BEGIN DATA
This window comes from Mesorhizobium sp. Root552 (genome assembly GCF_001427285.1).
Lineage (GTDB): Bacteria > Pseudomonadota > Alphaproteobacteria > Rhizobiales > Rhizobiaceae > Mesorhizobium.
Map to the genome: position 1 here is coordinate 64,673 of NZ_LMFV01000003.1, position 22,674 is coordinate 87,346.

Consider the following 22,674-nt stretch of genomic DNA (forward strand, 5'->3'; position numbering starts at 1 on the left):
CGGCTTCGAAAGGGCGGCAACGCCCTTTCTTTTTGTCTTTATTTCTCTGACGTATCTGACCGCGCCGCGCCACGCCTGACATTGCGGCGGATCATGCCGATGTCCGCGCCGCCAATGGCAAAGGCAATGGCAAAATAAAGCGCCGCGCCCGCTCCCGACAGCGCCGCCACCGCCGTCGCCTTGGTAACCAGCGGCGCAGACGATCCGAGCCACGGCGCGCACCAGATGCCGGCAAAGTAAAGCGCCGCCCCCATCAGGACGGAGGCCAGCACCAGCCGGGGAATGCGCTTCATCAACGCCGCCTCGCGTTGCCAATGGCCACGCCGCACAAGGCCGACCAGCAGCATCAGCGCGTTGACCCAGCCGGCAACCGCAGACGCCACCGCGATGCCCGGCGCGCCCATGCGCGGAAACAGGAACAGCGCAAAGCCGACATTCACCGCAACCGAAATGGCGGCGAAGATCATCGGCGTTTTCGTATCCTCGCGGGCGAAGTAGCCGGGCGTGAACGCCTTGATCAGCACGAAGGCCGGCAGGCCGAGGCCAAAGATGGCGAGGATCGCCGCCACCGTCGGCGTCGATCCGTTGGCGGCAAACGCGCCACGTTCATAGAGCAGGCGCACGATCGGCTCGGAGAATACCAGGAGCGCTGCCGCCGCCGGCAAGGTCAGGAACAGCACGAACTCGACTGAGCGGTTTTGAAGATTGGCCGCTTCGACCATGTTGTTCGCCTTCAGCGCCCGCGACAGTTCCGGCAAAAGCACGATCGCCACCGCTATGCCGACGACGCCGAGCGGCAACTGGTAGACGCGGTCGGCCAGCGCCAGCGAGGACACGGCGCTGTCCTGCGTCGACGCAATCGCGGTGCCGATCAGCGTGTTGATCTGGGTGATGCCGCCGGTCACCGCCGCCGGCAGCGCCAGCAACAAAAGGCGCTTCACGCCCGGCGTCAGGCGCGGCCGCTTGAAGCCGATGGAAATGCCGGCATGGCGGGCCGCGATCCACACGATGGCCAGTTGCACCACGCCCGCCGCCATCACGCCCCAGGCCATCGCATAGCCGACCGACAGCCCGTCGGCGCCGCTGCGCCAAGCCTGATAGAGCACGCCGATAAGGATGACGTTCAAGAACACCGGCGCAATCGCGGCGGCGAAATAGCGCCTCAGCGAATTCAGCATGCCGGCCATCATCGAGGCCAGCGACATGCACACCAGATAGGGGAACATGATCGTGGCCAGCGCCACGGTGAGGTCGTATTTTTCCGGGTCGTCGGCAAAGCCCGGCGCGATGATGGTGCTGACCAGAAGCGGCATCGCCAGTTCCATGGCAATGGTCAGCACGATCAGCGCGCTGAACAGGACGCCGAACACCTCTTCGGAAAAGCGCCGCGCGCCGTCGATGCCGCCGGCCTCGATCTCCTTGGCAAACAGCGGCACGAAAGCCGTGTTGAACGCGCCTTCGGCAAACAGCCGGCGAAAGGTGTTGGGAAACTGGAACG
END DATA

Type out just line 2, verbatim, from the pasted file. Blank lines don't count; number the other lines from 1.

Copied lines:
Lineage (GTDB): Bacteria > Pseudomonadota > Alphaproteobacteria > Rhizobiales > Rhizobiaceae > Mesorhizobium.